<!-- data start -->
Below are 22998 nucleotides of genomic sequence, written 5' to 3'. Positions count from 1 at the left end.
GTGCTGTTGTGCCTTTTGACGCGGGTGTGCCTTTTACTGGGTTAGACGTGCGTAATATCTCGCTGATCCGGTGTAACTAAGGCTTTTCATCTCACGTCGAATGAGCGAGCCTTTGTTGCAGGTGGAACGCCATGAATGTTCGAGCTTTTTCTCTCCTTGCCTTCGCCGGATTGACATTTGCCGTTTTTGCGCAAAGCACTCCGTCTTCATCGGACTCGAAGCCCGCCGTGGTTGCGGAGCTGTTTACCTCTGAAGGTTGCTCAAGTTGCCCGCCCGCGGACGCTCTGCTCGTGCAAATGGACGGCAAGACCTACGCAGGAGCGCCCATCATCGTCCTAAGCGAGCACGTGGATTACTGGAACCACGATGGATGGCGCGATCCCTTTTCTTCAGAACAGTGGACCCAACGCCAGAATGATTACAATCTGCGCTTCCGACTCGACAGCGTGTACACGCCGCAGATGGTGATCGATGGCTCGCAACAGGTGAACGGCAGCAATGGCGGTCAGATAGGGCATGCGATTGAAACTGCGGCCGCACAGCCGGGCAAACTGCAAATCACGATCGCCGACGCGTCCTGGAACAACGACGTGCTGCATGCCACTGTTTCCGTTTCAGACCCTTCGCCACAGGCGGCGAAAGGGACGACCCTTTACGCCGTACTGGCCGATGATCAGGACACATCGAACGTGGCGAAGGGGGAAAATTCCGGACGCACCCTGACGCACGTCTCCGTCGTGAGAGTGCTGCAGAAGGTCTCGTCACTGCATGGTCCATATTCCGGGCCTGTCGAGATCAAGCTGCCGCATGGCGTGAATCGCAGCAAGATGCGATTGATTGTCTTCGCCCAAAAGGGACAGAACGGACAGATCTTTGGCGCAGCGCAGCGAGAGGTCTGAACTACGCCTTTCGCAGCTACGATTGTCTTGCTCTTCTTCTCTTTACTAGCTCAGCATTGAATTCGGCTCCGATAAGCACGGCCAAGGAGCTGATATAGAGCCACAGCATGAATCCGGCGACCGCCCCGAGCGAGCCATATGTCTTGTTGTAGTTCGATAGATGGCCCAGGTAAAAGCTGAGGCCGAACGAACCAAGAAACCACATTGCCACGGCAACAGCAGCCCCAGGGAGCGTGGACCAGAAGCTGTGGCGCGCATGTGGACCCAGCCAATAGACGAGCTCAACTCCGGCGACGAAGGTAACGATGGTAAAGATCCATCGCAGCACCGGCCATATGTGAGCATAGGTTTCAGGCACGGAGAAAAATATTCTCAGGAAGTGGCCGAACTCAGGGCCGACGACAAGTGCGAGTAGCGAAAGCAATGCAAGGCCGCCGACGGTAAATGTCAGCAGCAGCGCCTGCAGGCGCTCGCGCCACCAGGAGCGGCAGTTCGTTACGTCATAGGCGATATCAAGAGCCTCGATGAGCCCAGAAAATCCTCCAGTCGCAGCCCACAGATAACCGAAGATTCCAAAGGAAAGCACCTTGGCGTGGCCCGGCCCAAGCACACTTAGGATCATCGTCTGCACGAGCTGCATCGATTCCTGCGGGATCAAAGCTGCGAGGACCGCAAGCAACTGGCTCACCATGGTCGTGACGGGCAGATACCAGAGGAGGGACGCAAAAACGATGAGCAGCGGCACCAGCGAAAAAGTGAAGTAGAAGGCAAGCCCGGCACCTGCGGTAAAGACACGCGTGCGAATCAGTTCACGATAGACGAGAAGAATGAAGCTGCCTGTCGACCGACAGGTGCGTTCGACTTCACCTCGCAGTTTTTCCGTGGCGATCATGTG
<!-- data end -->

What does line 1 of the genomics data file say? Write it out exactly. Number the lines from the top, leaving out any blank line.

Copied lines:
Below are 22998 nucleotides of genomic sequence, written 5' to 3'. Positions count from 1 at the left end.